• KD Advanced Battery Group—$161 million awarded for production of manganese oxide cathode/graphite lithium-ion batteries for hybrid and electric vehicles. Facility in Midland.
• Compact Power (on behalf of LG Chem)—$151.4 million awarded for production of lithium-ion polymer battery cells for the GM Volt. Facilities in Holland, Pontiac, and St. Clair.
• General Motors—$105.9 million awarded for production of high-volume battery packs for the GM Volt. Facility located in Brownstown Township.
Electric Drive Component Manufacturing Facilities
• General Motors—$105 million awarded for construction of U.S. manufacturing capabilities to produce the second- generation GM global rear-wheel electric drive system. Facility in Wixom.
• Ford Motor Company—$62.7 million awarded to produce a Ford electric drive transaxle with integrated power electronics in an existing Ford transmission facility. Facility located in Sterling Heights.
• Magna E-Car Systems of America—$40 million awarded to increase production capacity of advanced automotive electric drive system component manufacturing plants located in the United States. Facility in Holly.
Advanced Vehicle Electrification
• Chrysler—$70 million awarded to develop, validate, and deploy 220 advanced plug-in hybrid-electric pickups and minivans. Facility in Warren.
• South Coast Air Quality Management District—$45.4 million awarded to develop a fully integrated, production plug-in hybrid system for Class 2-5 vehicles. Facility in Galesburg.
Advanced Vehicle Electrification/Transportation Sector Electrification
• General Motors—$30.5 million awarded to develop, analyze, and demonstrate hundreds of Chevrolet Volt Extended Range Electric Vehicles.
• Ford Motor Company—$30 million to accelerate the launch and commercialization of PHEVs and EVs by partnering with 15 of America’s leading utilities.
Former Wixom Plant Becoming $725-Million Renewable Energy Park
Michigan is transforming the former Ford Wixom Assembly plant into a $725 million renewable energy park anchored by Xtreme Power and Clairvoyant Solar.
The project, which still requires approval of federal and state incentives, will provide up to 4,000 jobs on site.
“Michigan is fast becoming a North American hub for manufacturing renewable energy products,” Gov. Jennifer Granholm said. “Today we’re adding to our growing list of world-class green manufacturing leaders who want to establish operations here. Michigan is attractive to them because of our skilled workforce, technical know-how, and manufacturing capacity.”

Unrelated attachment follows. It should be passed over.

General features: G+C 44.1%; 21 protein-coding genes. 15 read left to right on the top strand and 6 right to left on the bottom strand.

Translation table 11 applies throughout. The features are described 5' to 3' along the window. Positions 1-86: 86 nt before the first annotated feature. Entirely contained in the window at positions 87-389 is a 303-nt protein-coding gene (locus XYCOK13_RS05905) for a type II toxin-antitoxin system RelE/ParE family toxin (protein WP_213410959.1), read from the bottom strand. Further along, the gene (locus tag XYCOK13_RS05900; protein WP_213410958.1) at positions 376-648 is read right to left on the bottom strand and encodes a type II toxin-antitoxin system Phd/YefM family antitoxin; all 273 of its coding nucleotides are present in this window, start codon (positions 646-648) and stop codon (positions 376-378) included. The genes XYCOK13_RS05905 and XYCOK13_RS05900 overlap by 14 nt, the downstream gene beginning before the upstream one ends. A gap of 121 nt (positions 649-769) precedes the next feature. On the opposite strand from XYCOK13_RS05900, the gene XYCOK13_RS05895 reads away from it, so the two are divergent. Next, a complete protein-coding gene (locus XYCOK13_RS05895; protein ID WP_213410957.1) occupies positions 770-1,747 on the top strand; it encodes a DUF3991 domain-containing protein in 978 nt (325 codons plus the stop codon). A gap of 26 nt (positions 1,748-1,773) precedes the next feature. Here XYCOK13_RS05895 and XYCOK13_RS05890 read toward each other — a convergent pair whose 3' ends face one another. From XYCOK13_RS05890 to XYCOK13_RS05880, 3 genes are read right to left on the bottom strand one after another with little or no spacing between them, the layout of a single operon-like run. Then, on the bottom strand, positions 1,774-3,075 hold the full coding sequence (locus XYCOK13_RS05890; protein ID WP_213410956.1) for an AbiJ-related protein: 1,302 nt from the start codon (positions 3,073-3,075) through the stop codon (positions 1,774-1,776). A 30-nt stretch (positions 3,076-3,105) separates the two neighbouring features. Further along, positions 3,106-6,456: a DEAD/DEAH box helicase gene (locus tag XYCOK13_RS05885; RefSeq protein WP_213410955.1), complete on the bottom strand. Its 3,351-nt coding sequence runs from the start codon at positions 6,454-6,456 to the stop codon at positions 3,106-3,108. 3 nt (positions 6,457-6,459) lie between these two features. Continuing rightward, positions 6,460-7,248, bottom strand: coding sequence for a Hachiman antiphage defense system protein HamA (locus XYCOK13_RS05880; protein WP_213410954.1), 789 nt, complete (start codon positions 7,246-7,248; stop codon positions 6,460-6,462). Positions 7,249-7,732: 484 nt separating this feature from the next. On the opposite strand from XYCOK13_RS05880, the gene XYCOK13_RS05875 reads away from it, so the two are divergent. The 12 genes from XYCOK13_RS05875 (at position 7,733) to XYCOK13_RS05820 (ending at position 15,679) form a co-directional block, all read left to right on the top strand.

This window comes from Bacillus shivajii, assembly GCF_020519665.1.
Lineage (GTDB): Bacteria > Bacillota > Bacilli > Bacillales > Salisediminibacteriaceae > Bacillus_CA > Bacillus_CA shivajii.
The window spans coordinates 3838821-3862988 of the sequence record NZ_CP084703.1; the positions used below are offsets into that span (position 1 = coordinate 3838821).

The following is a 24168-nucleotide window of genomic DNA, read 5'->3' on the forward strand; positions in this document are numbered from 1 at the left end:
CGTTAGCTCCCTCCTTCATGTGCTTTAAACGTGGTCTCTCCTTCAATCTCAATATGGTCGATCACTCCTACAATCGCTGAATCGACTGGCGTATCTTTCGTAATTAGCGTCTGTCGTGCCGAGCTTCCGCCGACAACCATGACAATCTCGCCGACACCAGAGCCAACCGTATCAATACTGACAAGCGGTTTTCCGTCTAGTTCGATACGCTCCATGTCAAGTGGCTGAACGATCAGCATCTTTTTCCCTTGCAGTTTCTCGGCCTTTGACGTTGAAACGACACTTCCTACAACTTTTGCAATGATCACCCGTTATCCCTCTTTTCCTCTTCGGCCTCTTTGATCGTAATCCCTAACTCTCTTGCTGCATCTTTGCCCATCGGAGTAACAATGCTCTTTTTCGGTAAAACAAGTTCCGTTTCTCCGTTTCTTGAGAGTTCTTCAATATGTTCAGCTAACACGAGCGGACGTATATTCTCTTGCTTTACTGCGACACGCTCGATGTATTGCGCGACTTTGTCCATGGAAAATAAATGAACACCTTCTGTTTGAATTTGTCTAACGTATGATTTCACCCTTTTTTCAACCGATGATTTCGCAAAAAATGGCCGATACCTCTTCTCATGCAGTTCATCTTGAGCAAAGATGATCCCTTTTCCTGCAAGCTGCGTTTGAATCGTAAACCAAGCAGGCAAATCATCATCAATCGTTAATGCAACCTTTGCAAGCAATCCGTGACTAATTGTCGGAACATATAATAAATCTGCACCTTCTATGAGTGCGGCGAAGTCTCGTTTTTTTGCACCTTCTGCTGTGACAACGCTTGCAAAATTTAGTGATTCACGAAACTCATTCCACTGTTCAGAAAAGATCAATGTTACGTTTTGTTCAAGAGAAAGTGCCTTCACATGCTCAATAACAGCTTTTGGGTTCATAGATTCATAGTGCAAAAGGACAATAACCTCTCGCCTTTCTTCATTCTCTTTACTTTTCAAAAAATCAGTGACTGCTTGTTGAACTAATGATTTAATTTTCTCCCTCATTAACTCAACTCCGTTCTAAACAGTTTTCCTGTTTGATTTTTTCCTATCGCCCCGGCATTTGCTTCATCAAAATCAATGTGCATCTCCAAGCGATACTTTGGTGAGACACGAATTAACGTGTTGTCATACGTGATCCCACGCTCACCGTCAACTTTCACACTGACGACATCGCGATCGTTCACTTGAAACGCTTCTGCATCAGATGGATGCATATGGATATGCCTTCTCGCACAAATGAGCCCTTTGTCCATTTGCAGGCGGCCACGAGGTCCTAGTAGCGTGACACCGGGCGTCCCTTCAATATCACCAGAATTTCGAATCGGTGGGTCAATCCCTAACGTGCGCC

At a celebration on the Wixom site, Ford Motor Company Executive Chairman Bill Ford Jr. announced plans to sell the former manufacturing facility to Xtreme Power and Clairvoyant Energy; they are creating a new partnership to redevelop the property. The two anchor manufacturers plan to begin production in the fall of 2011 and also expect to attract suppliers and other manufacturers to the site.
Xtreme Power says it will create 2,500 direct jobs, while Clairvoyant will create 270 direct jobs initially and projects employment to eventually reach 1,100. Oerlikon Solar, a Swiss-based manufacturing partner of Clairvoyant, plans to locate its North American headquarters at the site and create 300 jobs. An additional 10,000 supplier and indirect jobs are estimated to be created by this economic development.
The Granholm administration has been working hard to make Michigan a center for green manufacturing. Recently-created incentives and programs to support the growth of cutting-edge Michigan companies in this field include first-in-the-nation advanced-battery incentives, the 21st Century Jobs Fund, alternative energy and high-tech tax credits, renewable energy renaissance zones, anchor zone incentives, and Centers of Energy Excellence.
Last month, nine Michigan companies were awarded a total of more than $1.35 billion from the U.S. Department of Energy to support advanced-battery and electric-vehicle manufacturing and development.